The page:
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Loved the video. Really good examples!

Thanks a lot, Tor-Ivar! :)

Great read and super helpful, as 24-105 is the only L lens i have.

Thanks a lot, Toby :)

Extremely well done and amazing examples. I would add one potential caveat (which in no way should be considered criticism, given the fact that all of the images here are great and obviously show what you can do with a 24-105). The caveat is that there are no 24-105 lenses (that I'm aware of) that go wider than f/4 (unless you're using a variable aperture lens, which may go out to 3.5 on the wide end), so if you're planning on shooting night skies too you might be better off with something else. Sure, you could carry a wide prime and a 24-105, but at that point it might be worth considering the wide prime and a 70-200 (f/4 for the weight). I'd agree that you could make a case for a wide prime and the 24-105 combo if you prefer the idea of not swapping out lenses at all during the day (reserving the prime exclusively for night skies), and that would make sense if your prime is around 14mm. But if you're using something like a 24mm 1.4 as your prime, the overlap starts to make less sense than a 24 and 70-200 combo. You sacrifice some flexibility at the wide end of the range but there's a lot to be said about what can be done for landscapes in the 105-200 range.

Again, not a criticism or a contradiction. Just an additional variable that's fairly common when considering gear for landscape photography.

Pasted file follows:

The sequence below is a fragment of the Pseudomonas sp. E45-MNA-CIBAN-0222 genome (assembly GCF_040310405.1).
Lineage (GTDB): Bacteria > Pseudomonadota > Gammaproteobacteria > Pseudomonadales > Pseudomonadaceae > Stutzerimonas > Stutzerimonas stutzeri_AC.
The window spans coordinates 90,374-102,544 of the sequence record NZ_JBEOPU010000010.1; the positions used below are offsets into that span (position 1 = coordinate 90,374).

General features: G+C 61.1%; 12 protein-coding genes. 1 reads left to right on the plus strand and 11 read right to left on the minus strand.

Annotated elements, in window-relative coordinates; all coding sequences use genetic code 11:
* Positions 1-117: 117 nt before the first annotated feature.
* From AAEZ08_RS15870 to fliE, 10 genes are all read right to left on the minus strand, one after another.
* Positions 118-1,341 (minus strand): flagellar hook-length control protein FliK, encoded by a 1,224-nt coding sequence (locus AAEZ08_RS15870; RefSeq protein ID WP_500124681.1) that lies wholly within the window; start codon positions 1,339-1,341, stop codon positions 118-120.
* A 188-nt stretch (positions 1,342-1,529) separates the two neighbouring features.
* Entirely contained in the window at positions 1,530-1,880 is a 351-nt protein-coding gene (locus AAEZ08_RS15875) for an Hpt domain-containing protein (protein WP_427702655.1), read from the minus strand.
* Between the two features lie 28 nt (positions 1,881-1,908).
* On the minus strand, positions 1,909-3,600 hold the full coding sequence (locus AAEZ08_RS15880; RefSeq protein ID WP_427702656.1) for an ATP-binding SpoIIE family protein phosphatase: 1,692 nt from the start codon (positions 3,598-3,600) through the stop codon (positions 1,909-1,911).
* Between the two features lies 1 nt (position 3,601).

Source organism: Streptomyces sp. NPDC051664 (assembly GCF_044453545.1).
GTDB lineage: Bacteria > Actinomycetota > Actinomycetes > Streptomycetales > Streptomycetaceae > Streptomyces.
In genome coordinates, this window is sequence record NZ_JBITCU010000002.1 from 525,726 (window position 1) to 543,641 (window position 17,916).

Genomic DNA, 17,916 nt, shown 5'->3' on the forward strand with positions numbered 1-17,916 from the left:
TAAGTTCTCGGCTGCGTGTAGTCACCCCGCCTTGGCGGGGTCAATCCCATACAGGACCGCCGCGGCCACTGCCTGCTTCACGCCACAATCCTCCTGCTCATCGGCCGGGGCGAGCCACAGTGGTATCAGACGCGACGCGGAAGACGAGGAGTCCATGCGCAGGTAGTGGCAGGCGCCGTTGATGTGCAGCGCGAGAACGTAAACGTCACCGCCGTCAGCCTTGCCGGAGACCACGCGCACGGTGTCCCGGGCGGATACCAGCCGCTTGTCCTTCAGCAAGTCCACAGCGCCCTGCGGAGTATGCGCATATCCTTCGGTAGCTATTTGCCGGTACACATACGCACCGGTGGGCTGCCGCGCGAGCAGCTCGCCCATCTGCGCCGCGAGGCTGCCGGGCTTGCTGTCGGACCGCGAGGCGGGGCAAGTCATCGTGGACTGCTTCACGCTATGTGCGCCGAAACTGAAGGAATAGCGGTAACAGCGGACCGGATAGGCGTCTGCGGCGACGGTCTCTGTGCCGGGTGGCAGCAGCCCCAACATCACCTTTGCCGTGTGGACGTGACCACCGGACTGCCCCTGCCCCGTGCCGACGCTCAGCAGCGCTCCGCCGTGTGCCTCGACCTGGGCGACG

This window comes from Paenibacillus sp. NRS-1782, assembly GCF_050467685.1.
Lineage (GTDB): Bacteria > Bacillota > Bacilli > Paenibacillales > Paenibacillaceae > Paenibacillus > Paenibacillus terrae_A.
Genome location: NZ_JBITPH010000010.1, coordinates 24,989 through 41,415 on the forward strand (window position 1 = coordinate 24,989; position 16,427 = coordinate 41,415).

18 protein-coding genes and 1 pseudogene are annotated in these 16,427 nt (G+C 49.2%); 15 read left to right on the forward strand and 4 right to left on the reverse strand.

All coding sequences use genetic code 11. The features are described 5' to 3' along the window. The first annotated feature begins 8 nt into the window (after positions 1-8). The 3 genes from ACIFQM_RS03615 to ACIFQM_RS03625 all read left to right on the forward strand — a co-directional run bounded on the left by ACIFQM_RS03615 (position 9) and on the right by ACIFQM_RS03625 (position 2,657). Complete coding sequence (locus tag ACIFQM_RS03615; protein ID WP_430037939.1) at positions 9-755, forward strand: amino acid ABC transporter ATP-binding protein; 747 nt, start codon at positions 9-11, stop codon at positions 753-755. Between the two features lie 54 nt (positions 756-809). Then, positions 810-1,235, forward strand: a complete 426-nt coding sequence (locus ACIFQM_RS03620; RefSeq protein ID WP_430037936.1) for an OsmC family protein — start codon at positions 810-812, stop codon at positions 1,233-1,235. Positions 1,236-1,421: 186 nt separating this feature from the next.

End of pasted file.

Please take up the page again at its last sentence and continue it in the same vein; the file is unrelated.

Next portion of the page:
You are absolutely right, Dave. These days I use a 12-24, 24-105, and 100-400 with a 15mm f/2 and 20mm f/1.8 for night sky photography. I usually do not have to carry out my "holy trinity" during the night and I can leave the night primes at home during the day, so I usually only carry at top three lenses around. My "dream" landscape lens would be something like a 16-200mm for FF, I don't even care if it is a constant f/8 :)

Tamron is releasing an aps-c 17-70/2.8 in early jan. That almost covers it if you're willing to forego FF.

Good solid advice that still manages to ignore the most important ingredient, photographic talent. Mads is too modest, the most important component is not to be found in his camera bag but more the photographer who is carrying it. In my opinion too much emphasis on gear and not enough credit given to the photographer. I would bet you could give Mads any camera lens combo send him out on a shoot and he would come back with some great images. That said still a great video with wonderful images from a very talented photographer.

Thank you so much for such kind words, Eric. That is actually an interesting subject, talent :)

Great video Mads and perfect examples! At the moment I've the Tamron 17-28 for my Sony FF and I'm considering buying the new Tamron 28-200 to cover about all focals in only two lens. I think it was a good solution instead the excellent Sony 24-105.

Thanks, Michele. I've actually just invested in the 28-200mm - I have yet to try it out, but if it lives up to the hype, I may get myself a 16-35mm to compliment it. For now, it seems 28mm is broad enough for my woodland photography and I almost never get above 200mm.

Wonderful! So waiting for your review of 28-200mm, please let us know! :)

I'll make sure to make a video about it on my YouTube for sure - when I have enough experience with it :)